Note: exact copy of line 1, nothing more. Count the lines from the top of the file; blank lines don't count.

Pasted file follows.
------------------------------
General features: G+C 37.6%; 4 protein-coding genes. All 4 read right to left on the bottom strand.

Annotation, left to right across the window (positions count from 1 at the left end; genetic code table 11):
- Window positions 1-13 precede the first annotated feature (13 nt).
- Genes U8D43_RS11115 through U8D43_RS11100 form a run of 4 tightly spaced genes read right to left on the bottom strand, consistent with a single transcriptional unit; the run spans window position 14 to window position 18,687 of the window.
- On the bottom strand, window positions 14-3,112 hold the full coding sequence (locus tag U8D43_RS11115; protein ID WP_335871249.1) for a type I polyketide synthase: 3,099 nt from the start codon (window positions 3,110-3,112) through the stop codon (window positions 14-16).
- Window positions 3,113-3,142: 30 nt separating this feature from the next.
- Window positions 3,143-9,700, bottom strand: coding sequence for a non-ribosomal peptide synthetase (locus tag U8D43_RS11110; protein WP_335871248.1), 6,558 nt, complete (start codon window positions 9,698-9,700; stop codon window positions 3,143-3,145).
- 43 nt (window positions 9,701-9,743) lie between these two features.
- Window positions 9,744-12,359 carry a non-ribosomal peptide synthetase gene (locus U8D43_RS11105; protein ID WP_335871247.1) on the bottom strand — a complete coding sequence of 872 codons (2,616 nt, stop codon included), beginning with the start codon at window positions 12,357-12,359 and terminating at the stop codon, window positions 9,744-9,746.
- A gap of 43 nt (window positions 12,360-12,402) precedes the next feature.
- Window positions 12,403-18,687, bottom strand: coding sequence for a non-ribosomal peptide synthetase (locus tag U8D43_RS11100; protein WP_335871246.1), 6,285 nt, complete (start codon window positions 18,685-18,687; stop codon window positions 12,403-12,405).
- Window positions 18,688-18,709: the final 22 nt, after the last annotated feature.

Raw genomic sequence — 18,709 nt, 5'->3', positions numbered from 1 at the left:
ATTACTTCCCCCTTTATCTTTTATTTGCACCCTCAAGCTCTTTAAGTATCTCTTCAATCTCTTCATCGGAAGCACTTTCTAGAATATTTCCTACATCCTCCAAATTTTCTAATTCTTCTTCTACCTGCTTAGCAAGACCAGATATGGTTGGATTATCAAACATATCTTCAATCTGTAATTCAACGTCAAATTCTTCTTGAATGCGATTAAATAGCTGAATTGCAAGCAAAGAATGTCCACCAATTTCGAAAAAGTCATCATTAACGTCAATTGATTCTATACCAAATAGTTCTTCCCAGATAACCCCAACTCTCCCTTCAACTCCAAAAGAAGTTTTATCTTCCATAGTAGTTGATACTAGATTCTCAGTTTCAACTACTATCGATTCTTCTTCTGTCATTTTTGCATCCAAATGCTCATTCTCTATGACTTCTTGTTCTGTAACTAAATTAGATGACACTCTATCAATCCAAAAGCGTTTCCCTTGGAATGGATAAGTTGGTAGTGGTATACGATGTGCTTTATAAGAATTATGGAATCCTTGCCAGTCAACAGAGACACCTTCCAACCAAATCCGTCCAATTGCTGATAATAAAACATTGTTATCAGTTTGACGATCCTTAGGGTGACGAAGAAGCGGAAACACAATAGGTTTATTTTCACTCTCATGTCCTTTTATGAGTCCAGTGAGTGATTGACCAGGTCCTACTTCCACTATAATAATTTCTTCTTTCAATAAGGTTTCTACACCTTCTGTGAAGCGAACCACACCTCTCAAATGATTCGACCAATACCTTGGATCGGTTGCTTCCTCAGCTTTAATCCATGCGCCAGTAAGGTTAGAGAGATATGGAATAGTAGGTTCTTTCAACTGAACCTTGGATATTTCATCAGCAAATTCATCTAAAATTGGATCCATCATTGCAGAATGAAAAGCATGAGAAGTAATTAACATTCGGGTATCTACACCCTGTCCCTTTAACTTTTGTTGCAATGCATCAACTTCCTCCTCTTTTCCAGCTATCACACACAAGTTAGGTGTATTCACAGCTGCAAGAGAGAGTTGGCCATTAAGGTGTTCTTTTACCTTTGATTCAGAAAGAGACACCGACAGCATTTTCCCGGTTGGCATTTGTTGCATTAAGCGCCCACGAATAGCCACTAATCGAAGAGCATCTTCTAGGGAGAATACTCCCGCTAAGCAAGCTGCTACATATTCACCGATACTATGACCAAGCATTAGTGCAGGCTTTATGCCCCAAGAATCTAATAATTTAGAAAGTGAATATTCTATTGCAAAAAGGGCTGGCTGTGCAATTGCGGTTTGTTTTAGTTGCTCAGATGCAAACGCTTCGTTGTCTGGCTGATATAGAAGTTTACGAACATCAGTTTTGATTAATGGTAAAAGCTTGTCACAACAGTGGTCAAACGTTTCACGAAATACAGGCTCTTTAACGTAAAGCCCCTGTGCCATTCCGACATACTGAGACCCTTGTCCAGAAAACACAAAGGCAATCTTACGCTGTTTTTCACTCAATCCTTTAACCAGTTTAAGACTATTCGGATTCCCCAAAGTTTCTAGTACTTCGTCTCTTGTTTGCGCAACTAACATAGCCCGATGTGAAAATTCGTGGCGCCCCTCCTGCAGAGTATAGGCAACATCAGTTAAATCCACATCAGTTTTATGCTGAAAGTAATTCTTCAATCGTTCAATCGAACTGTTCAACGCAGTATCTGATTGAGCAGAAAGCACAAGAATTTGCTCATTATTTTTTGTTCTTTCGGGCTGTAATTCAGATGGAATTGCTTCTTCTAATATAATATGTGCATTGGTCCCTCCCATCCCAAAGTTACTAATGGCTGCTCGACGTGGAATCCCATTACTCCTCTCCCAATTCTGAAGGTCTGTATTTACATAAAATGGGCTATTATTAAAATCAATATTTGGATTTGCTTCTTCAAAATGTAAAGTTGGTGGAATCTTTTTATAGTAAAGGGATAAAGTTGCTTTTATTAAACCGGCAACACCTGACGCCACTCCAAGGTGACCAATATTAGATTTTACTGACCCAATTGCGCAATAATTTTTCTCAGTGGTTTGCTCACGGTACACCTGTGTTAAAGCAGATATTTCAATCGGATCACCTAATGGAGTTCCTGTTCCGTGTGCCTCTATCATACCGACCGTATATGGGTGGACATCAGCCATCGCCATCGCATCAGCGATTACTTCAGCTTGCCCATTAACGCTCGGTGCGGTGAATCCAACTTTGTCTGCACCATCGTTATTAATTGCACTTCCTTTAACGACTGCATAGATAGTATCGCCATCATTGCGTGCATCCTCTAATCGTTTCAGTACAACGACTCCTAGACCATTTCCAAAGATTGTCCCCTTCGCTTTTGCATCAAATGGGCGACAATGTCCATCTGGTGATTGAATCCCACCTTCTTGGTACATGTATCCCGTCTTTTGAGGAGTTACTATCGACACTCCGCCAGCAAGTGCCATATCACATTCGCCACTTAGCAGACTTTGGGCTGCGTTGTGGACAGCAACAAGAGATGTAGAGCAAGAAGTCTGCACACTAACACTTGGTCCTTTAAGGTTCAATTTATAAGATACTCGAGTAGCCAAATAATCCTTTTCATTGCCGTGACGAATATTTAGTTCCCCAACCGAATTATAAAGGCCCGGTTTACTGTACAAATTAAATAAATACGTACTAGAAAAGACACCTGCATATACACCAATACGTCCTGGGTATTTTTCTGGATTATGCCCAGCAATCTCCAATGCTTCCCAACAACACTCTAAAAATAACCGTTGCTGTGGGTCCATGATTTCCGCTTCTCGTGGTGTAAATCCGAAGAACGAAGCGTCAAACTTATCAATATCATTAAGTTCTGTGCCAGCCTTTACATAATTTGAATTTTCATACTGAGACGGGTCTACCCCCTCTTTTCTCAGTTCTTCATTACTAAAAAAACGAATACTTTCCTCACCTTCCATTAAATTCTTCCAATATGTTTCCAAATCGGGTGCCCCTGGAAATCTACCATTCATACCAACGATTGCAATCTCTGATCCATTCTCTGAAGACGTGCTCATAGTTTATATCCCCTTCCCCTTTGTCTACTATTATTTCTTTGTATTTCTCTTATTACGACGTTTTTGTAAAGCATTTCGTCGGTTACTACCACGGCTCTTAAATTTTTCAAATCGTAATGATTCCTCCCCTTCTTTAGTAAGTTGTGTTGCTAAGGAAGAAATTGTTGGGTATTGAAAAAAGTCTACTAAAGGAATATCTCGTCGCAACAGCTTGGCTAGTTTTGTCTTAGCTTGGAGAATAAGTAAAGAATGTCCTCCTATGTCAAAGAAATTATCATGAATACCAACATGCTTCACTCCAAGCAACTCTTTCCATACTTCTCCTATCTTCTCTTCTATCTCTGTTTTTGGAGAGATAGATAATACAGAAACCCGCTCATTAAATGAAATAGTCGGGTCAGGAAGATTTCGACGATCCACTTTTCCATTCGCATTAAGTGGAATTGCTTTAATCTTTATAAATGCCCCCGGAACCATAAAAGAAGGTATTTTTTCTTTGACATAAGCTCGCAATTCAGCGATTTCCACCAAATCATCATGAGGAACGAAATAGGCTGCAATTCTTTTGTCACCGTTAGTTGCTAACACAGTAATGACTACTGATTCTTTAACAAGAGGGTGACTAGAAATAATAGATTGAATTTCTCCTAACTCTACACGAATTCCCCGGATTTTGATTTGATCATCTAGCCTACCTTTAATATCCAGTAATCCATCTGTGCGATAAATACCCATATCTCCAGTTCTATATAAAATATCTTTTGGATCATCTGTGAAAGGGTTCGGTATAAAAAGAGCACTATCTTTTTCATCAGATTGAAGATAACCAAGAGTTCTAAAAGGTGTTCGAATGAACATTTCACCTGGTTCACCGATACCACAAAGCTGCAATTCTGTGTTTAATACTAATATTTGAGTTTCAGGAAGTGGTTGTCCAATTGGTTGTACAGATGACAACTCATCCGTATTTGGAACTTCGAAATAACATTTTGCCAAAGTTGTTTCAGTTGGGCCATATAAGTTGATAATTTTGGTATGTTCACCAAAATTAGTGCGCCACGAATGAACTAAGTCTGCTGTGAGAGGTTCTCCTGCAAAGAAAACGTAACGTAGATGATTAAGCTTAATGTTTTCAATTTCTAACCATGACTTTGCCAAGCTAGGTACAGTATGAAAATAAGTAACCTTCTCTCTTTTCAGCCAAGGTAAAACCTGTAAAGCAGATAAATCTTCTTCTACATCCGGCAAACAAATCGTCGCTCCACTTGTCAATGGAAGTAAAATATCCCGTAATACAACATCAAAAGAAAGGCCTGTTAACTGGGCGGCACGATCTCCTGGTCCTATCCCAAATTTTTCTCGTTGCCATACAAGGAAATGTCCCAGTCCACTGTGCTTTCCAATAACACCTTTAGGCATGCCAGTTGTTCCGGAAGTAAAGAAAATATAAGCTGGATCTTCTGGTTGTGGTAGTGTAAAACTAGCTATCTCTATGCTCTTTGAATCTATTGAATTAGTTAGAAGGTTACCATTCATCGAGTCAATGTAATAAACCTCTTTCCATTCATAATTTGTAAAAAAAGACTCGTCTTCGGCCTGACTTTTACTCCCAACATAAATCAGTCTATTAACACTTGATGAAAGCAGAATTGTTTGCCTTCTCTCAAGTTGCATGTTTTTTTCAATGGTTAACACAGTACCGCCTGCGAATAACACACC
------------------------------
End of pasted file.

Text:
General features: G+C 37.6%; 4 protein-coding genes. All 4 read right to left on the bottom strand.